Chemical tinkering with the hydrocortisone molecule has produced drugs such as prednisolone. This suppresses inflammation but has very little effect on the excretion of salt by the kidneys, so it will not cause water retention.
Unfortunately, these are not the only bad effects of corticosteroids. Because they suppress inflammation, which is a valuable part of the body’s fight against disease, they tend to make infections more likely. Viruses and fungi, in particular, are likely to flourish.
If corticosteroids are taken over a long period of time, the adrenal glands’ natural activity is suppressed. Stopping the drug leaves the body without corticosteroids which can lead to collapse in the worst cases. This means that corticosteroids taken by mouth should never be stopped abruptly if they have been taken for more than a few weeks. The glands must be given time to recover their natural level of activity, by gradually reducing the dosage. Even after as little as two weeks, corticosteroids should be withdrawn gradually, by halving the dose each day, to avoid a flare-up of the original problem.
In general, applying corticosteroids locally lie where they are needed) is preferable to taking them by mouth or injecting them, because it reduces the dose needed and thus minimizes side-effects. This means applying the drug in creams or ointments for eczema, inhaling it for asthma, or injecting it directly into an affected joint for rheumatoid arthritis. Some of the drug still gets into the bloodstream however-for example, it can be absorbed through the skin. Children with eczema who are smothered in high-dose corticosteroid cream by their parents can develop Cushing’s Syndrome, although this is now very rare as doctors are more aware of the dangers.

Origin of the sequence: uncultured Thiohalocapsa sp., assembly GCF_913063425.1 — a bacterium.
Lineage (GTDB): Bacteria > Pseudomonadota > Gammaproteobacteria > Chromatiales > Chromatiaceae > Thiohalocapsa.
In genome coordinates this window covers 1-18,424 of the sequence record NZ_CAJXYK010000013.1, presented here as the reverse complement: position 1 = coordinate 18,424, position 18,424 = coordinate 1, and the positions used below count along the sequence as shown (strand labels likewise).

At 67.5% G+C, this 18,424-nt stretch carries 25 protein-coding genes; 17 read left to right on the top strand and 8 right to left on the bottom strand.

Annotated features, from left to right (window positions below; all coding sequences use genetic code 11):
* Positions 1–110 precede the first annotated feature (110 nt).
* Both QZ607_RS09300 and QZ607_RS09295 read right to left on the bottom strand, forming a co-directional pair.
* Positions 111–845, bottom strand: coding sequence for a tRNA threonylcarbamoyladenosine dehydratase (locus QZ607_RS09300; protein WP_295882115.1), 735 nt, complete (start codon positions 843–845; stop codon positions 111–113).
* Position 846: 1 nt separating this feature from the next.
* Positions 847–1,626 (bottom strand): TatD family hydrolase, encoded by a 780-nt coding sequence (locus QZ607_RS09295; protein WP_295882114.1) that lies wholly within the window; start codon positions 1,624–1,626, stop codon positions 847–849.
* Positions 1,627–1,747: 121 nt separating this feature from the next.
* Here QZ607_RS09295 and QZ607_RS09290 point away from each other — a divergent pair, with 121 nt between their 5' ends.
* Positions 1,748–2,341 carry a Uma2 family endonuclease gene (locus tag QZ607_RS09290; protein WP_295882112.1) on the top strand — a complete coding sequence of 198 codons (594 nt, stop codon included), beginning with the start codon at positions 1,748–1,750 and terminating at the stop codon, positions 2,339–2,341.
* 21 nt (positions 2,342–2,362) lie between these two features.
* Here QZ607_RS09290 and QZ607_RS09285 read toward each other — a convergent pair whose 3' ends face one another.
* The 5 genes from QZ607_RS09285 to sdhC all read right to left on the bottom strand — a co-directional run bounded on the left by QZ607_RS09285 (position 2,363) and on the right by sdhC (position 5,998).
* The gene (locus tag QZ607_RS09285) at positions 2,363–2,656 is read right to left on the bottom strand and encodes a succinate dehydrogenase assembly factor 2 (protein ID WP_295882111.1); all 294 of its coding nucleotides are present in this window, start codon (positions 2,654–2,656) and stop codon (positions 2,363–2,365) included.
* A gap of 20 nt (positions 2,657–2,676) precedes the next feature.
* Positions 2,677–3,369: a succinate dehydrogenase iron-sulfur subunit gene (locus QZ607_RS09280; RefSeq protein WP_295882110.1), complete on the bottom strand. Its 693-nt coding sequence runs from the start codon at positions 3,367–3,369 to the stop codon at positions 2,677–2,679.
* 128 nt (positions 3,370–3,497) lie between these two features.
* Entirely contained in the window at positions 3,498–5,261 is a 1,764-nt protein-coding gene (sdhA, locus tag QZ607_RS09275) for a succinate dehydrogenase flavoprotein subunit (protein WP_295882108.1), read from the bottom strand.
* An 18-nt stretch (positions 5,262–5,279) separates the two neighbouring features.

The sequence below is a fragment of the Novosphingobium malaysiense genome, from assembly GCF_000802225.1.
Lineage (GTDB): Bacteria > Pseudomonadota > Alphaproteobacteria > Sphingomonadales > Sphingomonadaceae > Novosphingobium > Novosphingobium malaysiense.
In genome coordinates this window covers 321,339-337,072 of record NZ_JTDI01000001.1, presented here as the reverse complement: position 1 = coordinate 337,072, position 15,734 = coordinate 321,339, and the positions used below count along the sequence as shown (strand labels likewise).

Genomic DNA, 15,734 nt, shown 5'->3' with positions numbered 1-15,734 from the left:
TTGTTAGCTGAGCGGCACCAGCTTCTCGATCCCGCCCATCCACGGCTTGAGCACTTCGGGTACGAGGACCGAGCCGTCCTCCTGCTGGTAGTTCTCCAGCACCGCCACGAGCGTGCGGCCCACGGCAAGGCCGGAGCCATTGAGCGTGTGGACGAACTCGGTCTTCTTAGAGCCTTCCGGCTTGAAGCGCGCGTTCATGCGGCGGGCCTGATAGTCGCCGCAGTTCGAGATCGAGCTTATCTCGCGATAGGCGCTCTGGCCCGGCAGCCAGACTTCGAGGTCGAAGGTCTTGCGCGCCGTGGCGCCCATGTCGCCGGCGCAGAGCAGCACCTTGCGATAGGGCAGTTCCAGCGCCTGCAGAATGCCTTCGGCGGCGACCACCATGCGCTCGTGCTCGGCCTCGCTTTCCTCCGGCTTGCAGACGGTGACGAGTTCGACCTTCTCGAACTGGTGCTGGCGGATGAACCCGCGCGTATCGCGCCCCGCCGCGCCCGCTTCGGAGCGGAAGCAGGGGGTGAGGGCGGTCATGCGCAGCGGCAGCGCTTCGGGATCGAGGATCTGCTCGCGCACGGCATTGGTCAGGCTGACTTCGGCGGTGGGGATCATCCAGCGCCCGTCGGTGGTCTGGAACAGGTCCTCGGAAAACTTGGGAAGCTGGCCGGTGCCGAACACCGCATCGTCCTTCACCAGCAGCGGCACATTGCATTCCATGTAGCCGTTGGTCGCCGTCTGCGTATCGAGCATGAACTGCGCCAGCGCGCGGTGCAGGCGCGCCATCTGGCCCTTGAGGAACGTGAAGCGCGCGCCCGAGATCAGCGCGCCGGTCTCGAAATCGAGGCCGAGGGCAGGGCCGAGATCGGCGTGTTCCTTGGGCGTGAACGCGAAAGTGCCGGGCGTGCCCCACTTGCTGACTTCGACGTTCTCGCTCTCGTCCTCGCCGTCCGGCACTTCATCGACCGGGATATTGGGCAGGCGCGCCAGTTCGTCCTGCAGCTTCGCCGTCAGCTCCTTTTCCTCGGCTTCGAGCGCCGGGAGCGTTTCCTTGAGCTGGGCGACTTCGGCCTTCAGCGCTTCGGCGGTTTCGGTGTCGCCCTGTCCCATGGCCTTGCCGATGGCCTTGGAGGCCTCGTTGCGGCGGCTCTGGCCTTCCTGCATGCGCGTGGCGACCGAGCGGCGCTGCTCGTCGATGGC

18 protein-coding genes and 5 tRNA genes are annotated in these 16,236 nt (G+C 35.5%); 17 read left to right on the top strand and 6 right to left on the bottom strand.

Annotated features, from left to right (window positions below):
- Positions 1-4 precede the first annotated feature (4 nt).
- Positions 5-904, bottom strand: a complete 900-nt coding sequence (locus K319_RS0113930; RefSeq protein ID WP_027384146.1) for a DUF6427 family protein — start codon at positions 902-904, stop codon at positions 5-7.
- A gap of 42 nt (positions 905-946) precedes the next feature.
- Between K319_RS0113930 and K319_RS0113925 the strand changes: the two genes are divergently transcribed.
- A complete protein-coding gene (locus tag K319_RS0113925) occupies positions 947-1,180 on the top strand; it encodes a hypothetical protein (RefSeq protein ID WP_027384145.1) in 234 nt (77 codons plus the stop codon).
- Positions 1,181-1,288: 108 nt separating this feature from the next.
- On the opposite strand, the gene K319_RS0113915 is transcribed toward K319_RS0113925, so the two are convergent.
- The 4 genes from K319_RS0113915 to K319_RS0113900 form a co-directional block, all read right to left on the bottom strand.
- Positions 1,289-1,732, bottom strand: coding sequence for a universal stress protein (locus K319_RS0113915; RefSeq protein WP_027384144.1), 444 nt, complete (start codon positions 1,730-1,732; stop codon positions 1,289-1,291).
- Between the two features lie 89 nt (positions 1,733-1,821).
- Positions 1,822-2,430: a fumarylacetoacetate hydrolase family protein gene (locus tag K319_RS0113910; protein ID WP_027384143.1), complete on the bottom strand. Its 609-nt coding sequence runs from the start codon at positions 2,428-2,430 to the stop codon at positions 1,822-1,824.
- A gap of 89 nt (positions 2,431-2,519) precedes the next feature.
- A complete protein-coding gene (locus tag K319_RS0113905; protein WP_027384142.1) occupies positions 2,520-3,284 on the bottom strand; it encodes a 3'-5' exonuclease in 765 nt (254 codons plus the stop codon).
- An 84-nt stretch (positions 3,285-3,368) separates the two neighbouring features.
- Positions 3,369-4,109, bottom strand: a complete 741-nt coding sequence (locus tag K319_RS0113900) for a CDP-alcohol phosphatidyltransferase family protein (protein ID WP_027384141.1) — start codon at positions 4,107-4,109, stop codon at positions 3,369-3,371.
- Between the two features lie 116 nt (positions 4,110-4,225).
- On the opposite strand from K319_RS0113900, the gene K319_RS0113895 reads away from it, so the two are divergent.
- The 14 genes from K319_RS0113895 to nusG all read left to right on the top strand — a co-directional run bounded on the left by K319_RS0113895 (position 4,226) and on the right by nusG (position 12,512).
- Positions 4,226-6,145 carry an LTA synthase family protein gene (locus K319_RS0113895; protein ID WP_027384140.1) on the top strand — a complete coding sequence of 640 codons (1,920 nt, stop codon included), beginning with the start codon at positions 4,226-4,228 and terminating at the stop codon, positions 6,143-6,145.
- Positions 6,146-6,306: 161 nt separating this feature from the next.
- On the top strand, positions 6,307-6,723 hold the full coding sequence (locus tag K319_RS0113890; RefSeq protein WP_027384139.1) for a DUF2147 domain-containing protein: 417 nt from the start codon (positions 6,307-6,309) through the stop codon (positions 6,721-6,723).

Corticosteroids are valuable weapons in the fight against many diseases, but must always be used with some caution. The doctor’s instructions, as regards the amount and timing of the dose, must be followed exactly.